With both south Charlotte City Councilmen not seeking re-election, some residents say they want their next representatives to give them a stronger voice on a majority-Democrat council.
Districts 6 and 7 historically have been Republican strongholds, and the only conservative voices on the council.
The turnover means these two districts could reshape the strategy for navigating the council as a minority voice.
Warren Cooksey, Republican councilman for District 7, announced July 8 that he would not seek re-election. Cooksey has served the district, which includes the Arboretum and Ballantyne, since 2007.
In January, Republican Andy Dulin announced he would not seek re-election for District 6, which includes Madison Park and Myers Park. Dulin has served as the District 6 representative since 2005.
“The new representatives will have to go in knowing they’re going to be in a minority,” said Dulin. “They’re going to need to be relationship builders.”
Soon after Cooksey’s announcement, two people filed as District 7 candidates. District 6 is the more hotly contested as of press time, with three candidates filing.
During the last two years, Dulin and Cooksey have been the council’s only two Republicans among 11 members. In 2012, the two helped block a proposed $926 million capital plan that would have resulted in an 8 percent property-tax increase. Along with four Democrats, the two voted to pass a smaller capital plan, later vetoed by Democratic Mayor Anthony Foxx.
Ultimately, the council voted 7-4 to scrap the capital program and maintain the property-tax rate.
Martin Doss, president of the Madison Park homeowners association, said three candidates already have approached him about speaking at a community meeting.
Doss doesn’t mind the attention; he said he thinks it will help residents pick the best candidate.
“We want somebody who listens to the neighborhood and works with us,” he said. “If they have a different opinion, let us know up front, because we don’t like finding out at City Council meetings.”
Many District 7 residents echoed frustrations of not getting a fair share of taxpayer dollars.
“They basically say, ‘You folks can afford to go private, so to heck with you,’ ” said Geraldine Martin, a resident of Providence Country Club. “It’s a problem when money is being spent that we have no say about and that doesn’t benefit us at all.”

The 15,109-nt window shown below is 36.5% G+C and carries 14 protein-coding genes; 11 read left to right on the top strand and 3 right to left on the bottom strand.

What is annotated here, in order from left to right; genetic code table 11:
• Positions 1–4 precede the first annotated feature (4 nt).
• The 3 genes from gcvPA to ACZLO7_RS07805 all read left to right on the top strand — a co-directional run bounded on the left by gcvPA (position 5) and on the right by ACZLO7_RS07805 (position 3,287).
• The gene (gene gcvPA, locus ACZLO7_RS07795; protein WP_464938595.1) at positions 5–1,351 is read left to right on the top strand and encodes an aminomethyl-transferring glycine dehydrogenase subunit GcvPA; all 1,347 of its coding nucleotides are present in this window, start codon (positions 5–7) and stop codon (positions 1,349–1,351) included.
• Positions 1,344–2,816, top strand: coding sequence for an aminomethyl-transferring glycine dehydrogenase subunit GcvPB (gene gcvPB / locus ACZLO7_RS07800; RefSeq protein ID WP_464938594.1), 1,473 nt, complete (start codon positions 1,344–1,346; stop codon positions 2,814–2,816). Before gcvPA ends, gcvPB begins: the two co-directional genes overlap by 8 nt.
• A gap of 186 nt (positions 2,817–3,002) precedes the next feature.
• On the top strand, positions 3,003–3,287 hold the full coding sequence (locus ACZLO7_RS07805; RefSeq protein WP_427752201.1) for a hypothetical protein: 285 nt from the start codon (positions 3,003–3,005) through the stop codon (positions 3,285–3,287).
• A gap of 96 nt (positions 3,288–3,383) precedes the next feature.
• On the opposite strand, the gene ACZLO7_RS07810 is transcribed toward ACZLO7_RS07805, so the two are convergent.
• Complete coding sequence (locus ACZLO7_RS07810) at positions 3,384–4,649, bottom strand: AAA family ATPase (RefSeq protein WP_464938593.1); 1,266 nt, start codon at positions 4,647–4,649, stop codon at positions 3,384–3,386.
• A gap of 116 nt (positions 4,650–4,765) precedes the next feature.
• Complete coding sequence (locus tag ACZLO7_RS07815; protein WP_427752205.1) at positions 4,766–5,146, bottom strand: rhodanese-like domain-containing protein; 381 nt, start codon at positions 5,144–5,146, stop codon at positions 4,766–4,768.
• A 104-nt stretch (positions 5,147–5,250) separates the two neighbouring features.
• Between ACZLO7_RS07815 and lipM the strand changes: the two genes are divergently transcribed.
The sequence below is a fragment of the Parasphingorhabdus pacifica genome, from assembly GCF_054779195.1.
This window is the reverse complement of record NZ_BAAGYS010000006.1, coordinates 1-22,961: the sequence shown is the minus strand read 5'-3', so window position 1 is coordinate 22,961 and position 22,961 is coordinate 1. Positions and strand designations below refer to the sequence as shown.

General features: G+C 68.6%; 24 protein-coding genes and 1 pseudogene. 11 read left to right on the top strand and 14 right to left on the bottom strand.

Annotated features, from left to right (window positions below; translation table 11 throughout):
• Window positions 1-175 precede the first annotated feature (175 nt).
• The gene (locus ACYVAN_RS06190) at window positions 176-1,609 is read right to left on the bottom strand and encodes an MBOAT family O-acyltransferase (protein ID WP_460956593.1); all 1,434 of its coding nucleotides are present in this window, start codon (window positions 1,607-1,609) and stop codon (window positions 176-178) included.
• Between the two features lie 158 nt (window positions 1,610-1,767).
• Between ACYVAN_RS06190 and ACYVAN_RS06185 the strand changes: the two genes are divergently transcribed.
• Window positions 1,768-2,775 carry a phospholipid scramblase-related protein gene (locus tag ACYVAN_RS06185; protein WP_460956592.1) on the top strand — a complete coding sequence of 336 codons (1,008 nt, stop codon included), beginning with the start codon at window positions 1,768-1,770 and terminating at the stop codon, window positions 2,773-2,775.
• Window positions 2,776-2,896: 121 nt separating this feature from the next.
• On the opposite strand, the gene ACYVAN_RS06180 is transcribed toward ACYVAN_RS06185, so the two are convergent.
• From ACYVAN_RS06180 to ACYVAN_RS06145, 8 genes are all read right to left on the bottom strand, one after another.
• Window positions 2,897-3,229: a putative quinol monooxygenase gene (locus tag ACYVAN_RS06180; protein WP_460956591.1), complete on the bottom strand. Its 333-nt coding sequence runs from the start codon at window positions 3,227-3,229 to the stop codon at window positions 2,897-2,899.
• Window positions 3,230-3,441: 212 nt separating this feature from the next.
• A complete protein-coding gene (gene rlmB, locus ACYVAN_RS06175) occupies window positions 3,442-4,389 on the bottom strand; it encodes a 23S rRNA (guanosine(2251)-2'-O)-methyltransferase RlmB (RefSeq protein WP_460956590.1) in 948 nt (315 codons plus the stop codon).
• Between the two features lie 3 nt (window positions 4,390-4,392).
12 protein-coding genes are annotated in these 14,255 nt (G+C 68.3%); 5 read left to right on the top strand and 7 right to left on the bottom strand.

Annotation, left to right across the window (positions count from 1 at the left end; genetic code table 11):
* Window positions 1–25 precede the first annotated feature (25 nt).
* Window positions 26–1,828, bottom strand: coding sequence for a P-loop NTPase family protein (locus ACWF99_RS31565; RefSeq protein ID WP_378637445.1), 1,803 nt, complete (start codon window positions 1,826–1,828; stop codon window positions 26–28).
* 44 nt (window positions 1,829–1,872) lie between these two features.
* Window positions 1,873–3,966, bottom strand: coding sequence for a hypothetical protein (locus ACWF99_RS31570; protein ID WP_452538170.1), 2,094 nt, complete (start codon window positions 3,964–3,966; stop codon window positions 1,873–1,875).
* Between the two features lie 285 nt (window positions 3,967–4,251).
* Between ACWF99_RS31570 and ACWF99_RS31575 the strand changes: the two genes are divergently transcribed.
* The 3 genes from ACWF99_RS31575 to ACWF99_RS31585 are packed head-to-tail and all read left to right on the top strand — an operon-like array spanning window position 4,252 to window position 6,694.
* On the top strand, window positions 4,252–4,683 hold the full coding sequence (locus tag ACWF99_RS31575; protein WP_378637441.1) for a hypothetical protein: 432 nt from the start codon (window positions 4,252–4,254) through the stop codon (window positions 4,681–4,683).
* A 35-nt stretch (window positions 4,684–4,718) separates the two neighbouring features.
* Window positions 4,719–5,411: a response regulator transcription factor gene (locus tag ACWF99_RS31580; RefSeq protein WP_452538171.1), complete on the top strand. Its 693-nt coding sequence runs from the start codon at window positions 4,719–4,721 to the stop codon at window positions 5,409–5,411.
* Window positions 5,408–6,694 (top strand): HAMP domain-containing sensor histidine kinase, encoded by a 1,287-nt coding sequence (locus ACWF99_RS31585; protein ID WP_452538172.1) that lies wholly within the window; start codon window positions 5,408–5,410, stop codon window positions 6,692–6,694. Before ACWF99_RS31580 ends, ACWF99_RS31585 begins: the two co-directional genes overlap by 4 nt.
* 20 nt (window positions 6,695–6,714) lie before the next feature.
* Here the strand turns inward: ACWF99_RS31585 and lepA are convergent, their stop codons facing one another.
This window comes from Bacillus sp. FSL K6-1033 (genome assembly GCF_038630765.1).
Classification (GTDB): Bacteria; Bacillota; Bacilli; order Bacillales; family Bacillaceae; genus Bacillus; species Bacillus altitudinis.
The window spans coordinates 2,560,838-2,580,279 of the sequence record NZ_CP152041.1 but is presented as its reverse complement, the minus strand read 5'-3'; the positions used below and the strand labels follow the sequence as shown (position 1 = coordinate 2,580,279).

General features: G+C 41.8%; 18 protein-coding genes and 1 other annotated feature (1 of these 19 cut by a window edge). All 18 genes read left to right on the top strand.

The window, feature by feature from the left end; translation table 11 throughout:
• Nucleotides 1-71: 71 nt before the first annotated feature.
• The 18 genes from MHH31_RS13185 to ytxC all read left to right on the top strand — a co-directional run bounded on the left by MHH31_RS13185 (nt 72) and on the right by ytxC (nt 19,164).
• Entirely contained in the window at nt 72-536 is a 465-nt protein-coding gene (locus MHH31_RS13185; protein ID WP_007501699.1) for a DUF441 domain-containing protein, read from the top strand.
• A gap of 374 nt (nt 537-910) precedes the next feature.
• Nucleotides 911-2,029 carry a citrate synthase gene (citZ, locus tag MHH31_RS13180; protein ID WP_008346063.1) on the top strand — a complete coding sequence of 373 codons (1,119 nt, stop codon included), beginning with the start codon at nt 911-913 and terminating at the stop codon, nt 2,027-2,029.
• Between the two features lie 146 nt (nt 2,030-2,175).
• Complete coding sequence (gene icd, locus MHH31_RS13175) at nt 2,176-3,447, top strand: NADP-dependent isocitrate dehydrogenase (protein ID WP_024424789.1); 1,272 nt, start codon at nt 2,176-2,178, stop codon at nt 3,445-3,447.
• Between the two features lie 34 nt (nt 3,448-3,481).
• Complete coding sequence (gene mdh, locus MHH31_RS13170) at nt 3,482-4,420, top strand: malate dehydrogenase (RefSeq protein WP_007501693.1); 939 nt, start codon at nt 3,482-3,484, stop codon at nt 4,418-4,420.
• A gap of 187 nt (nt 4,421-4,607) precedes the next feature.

Ray Eschert, organizer for the Ballantyne Breakfast Club (an open group that meets every other month to discuss issues that affect south Charlotte), said many residents do not think capital-improvement money is equally dispersed throughout the city.
In 2012, some south Charlotte residents lobbied to secede from the city because of what they saw as ever-increasing taxes that offered little return for the area. They discussed creating the town of Providence and an independent school district. The effort ultimately was dismantled after a consultant pointed out that de-annexation was more complex than residents originally thought.
The successful candidate will identify with these sentiments and work for more equality on the City Council, said Eschert.
Eschert also would like to see a candidate with a strong financial background who understands the long-term financial effect of decisions by the council, he said.
“We need someone who can say, ‘The path you’re thinking about taking is not financially astute. It’s incorrect and it’s going to cost us money,’ ” said Eschert.
Dulin said stormwater funding also is likely to become a big issue in his district. He said that, between 2005 and 2013, the department lost 100 employees because of budget cuts.
“I think the city needs to be spending more money on stormwater prevention,” said Dulin. “I hope they will throw some money at that.”
Eschert said he hopes the next District 7 council member continues to hold weekly coffee meetings with constituents, just as Cooksey did. However, he hopes the meetings are less political, he said.
“It’s something that needs to be continued,” he said, “but the meetings tended to be a Republican rally rather than something that was more inclusive of neighborhood issues.”
The Republican primary is Sept. 10, with the general election Nov. 5.
Eschert said he is planning candidate meetings and debates to help the public know the candidates running in south Charlotte.
“This primary season is going to be very interesting,” he said. “What’s important is that people know who these candidates are.”
Arriero: 704-358-5945; On Twitter; @earriero
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